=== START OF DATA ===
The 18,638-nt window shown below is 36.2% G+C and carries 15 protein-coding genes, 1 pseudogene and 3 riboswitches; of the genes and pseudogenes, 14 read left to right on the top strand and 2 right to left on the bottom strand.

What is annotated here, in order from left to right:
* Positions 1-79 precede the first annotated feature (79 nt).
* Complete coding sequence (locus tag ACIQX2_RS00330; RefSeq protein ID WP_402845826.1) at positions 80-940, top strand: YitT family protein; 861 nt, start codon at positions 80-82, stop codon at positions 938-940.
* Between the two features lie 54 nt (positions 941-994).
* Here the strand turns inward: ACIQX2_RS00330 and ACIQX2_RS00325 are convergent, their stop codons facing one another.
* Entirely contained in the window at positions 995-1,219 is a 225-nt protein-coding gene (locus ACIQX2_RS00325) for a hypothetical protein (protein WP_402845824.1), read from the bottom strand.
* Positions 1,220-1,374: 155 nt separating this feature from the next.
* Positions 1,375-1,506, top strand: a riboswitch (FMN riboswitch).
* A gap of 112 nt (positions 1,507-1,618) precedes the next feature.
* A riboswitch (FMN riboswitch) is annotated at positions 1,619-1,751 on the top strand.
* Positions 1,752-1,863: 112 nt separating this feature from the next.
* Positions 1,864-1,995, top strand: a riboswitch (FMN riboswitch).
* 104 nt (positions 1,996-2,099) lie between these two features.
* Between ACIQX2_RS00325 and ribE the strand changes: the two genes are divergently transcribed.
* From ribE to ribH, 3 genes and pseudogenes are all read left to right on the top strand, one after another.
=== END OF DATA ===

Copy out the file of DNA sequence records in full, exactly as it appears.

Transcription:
The 18,638-nt window shown below is 36.2% G+C and carries 15 protein-coding genes, 1 pseudogene and 3 riboswitches; of the genes and pseudogenes, 14 read left to right on the top strand and 2 right to left on the bottom strand.

What is annotated here, in order from left to right:
* Positions 1-79 precede the first annotated feature (79 nt).
* Complete coding sequence (locus tag ACIQX2_RS00330; RefSeq protein ID WP_402845826.1) at positions 80-940, top strand: YitT family protein; 861 nt, start codon at positions 80-82, stop codon at positions 938-940.
* Between the two features lie 54 nt (positions 941-994).
* Here the strand turns inward: ACIQX2_RS00330 and ACIQX2_RS00325 are convergent, their stop codons facing one another.
* Entirely contained in the window at positions 995-1,219 is a 225-nt protein-coding gene (locus ACIQX2_RS00325) for a hypothetical protein (protein WP_402845824.1), read from the bottom strand.
* Positions 1,220-1,374: 155 nt separating this feature from the next.
* Positions 1,375-1,506, top strand: a riboswitch (FMN riboswitch).
* A gap of 112 nt (positions 1,507-1,618) precedes the next feature.
* A riboswitch (FMN riboswitch) is annotated at positions 1,619-1,751 on the top strand.
* Positions 1,752-1,863: 112 nt separating this feature from the next.
* Positions 1,864-1,995, top strand: a riboswitch (FMN riboswitch).
* 104 nt (positions 1,996-2,099) lie between these two features.
* Between ACIQX2_RS00325 and ribE the strand changes: the two genes are divergently transcribed.
* From ribE to ribH, 3 genes and pseudogenes are all read left to right on the top strand, one after another.